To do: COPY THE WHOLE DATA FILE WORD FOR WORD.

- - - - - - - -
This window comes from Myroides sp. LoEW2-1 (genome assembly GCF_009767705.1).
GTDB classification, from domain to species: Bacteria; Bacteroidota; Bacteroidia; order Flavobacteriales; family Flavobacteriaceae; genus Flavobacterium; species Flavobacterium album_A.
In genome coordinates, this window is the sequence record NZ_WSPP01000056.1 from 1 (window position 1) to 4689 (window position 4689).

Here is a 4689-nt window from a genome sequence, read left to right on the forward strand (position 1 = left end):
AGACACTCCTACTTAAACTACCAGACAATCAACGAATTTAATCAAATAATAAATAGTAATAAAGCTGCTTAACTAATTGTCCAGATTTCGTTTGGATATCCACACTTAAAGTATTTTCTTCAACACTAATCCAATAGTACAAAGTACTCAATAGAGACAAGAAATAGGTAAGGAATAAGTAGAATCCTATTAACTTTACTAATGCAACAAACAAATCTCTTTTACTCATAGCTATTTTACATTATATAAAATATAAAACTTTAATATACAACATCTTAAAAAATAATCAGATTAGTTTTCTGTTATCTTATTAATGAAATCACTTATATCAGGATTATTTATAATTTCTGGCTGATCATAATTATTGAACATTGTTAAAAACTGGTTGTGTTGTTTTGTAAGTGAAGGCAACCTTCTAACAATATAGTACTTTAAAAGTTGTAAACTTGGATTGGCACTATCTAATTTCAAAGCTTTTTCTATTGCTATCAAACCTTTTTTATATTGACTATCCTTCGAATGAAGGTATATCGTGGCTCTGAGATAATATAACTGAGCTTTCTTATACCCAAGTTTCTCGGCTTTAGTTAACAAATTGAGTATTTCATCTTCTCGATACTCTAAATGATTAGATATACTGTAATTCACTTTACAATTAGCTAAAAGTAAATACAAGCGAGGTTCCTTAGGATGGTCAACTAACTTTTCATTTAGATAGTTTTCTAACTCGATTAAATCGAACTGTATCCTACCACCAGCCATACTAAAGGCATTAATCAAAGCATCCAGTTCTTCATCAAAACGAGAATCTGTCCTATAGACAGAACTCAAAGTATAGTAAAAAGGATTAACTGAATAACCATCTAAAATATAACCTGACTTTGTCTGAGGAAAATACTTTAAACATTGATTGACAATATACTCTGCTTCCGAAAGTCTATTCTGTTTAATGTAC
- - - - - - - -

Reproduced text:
This window comes from Myroides sp. LoEW2-1 (genome assembly GCF_009767705.1).
GTDB classification, from domain to species: Bacteria; Bacteroidota; Bacteroidia; order Flavobacteriales; family Flavobacteriaceae; genus Flavobacterium; species Flavobacterium album_A.
In genome coordinates, this window is the sequence record NZ_WSPP01000056.1 from 1 (window position 1) to 4689 (window position 4689).

Here is a 4689-nt window from a genome sequence, read left to right on the forward strand (position 1 = left end):
AGACACTCCTACTTAAACTACCAGACAATCAACGAATTTAATCAAATAATAAATAGTAATAAAGCTGCTTAACTAATTGTCCAGATTTCGTTTGGATATCCACACTTAAAGTATTTTCTTCAACACTAATCCAATAGTACAAAGTACTCAATAGAGACAAGAAATAGGTAAGGAATAAGTAGAATCCTATTAACTTTACTAATGCAACAAACAAATCTCTTTTACTCATAGCTATTTTACATTATATAAAATATAAAACTTTAATATACAACATCTTAAAAAATAATCAGATTAGTTTTCTGTTATCTTATTAATGAAATCACTTATATCAGGATTATTTATAATTTCTGGCTGATCATAATTATTGAACATTGTTAAAAACTGGTTGTGTTGTTTTGTAAGTGAAGGCAACCTTCTAACAATATAGTACTTTAAAAGTTGTAAACTTGGATTGGCACTATCTAATTTCAAAGCTTTTTCTATTGCTATCAAACCTTTTTTATATTGACTATCCTTCGAATGAAGGTATATCGTGGCTCTGAGATAATATAACTGAGCTTTCTTATACCCAAGTTTCTCGGCTTTAGTTAACAAATTGAGTATTTCATCTTCTCGATACTCTAAATGATTAGATATACTGTAATTCACTTTACAATTAGCTAAAAGTAAATACAAGCGAGGTTCCTTAGGATGGTCAACTAACTTTTCATTTAGATAGTTTTCTAACTCGATTAAATCGAACTGTATCCTACCACCAGCCATACTAAAGGCATTAATCAAAGCATCCAGTTCTTCATCAAAACGAGAATCTGTCCTATAGACAGAACTCAAAGTATAGTAAAAAGGATTAACTGAATAACCATCTAAAATATAACCTGACTTTGTCTGAGGAAAATACTTTAAACATTGATTGACAATATACTCTGCTTCCGAAAGTCTATTCTGTTTAATGTAC